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Murray Goulburn enters binding agreement to sell to Saputo for A$1.3 billion

Friday 27th October 2017

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Murray Goulburn Cooperative, Australia's largest milk processor, has entered a binding agreement to sell all its operating assets and liabilities to Canada's Saputo for A$1.31 billion, it told shareholders at their annual meeting.

"The transaction has the full support of the board, including supplier directors, who believe that the Saputo transaction represents the best available outcome for our suppliers and our investors, providing real value for shareholders and rewarding our loyal suppliers through the milk supply commitments," it said. 

The deal requires shareholder and foreign investment board approval as well as clearance by the Australian Competition and Consumer Commission. Saputo said in a statement that the purchase price will be financed through a newly committed bank loan. The transaction is expected to close in the first half of calendar 2018.

"The acquisition of Murray Goulburn will add to and complement the activities of Saputo's dairy division," it said. "By acquiring a well-established industry player, the company reinforces its commitment to strengthen its presence in the Australian market. Saputo intends to continue to invest in its Australian platform and contribute to the ongoing development of its domestic and international business." 

In 2014 Saputo acquired a controlling stake in Victoria dairy producer Warrnambool Cheese and  Butter and by 2017 held all remaining shares. 

The agreement with Murray Goulburn includes a series of commitments from Saputo ensuring milk collection and market pricing into the future, the Australian dairy company said. For its part, Murray Goulburn will increase its 2018 milk payout by 40 Australian cents to A$5.60 per kilogram of milk solids supplied from Nov. 1. Active MG suppliers will receive a 40 Australian cents-per-kilogram of milk solids retrospective backpay amount in respect of all qualifying milk solids supplied between July 1 and Oct. 31, it said.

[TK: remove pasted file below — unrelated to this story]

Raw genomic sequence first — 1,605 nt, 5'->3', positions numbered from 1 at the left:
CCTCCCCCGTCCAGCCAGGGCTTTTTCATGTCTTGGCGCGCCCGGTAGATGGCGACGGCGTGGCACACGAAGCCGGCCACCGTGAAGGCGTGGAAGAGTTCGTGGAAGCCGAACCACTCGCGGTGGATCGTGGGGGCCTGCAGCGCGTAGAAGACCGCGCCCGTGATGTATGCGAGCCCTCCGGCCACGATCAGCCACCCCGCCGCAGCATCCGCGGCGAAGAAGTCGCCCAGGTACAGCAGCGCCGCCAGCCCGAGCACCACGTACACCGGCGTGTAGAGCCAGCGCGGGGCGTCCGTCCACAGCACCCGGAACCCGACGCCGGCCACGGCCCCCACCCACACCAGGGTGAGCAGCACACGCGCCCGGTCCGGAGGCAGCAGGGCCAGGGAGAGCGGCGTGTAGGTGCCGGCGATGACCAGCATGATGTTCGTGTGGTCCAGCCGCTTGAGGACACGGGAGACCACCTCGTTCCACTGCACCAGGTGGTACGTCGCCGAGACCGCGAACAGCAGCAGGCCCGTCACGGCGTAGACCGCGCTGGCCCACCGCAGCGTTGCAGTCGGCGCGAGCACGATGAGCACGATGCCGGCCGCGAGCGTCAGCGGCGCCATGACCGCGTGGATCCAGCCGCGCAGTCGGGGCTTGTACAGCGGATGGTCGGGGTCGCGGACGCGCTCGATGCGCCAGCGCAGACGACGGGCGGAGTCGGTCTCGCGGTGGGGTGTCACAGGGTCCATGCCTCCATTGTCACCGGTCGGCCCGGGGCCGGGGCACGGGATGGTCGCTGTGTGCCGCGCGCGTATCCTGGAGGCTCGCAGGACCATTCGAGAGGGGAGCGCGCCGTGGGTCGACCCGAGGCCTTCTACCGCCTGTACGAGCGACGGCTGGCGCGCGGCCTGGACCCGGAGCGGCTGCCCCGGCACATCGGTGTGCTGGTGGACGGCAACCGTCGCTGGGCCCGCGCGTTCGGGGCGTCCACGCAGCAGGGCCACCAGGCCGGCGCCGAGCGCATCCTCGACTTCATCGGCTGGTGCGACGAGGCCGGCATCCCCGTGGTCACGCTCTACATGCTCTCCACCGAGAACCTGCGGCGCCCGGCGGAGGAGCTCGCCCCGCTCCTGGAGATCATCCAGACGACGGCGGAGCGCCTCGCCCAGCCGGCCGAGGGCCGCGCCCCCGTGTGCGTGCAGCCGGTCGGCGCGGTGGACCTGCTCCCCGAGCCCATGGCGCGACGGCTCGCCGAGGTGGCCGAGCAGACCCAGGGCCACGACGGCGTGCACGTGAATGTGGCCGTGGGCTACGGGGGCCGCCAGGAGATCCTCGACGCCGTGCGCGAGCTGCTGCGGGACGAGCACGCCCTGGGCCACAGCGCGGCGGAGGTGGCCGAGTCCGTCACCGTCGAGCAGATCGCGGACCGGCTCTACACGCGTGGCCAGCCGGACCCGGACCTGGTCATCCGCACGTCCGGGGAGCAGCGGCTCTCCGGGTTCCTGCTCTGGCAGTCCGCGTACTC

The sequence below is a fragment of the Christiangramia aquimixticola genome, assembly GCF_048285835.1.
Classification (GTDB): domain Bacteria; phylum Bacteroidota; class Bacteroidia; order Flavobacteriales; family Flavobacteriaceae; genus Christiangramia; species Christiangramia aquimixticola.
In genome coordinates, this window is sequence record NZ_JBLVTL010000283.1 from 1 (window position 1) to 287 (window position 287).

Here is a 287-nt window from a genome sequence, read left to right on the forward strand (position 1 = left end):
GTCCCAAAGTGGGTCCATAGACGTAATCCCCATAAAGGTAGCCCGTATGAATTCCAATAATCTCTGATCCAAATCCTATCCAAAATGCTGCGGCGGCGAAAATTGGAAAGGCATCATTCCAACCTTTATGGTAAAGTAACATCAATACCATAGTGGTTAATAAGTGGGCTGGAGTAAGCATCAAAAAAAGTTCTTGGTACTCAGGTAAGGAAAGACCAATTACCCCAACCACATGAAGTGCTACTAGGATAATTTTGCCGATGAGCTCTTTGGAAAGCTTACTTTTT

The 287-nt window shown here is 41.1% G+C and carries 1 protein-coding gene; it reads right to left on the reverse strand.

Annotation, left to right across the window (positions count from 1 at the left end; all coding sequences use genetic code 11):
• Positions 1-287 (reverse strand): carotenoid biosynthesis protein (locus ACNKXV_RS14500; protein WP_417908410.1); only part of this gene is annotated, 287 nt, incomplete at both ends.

Murray Goulburn's prior forecast payment for the current season at A$5.20 per kilogram of milk solids was below the forecast payouts of rivals, including Fonterra and Saputo's Warrnambool and Bega Cheese.

Active MG Suppliers will also receive a loyalty payment of 40 Australian cents per kilogram of milk solids for all milk supplied in 2018, subject to completion of the transaction, it said.

The estimated net value per unit is A$1.10 to A$1.15 after working capital adjustment and other costs, it said. MG Unit Trust rose 7.2 percent to 89 Australian cents on the ASX. The company also said the estimated initial distribution would be approximately 75 Australian cents per unit to be paid shortly after completion.

Murray Goulburn will retain all assets and liabilities associated with the MG Unit Trust and any liability in relation to the current ACCC proceedings, ASIC investigation and unit holder class action, which is why it will retain part of the proceeds of the transaction until those matters are concluded. 

In April, the ACCC filed Federal Court proceedings against Murray Goulburn for breaching Australian consumer law. An investigation was launched when Murray Goulburn abruptly slashed its forecast payout for its farmer shareholders in April last year and the ACCC alleges Murray Goulburn "engaged in unconscionable conduct and made false or misleading representations. " 

Murray Goulburn and Fonterra are the biggest dairy processors in Australia, each handling about 2 billion litres of milk a year in a market characterised by a shortage of milk and too much processing capacity. 

Murray Goulburn announced a strategic review in June after last year's slump in global milk prices wrong-footed the dairy cooperative. At the time it said the review would look at all aspects of MG's strategy and corporate structure, including the profit sharing mechanism and capital structure and Deutsche Bank - which was advising the cooperative - then said received a number of confidential unsolicited proposals including full takeover from third parties.

Other interested bidders reportedly included China's Inner Mongolia Yili Industrial Group as well as Bega, Parmalat, Fonterra and Arla Foods.


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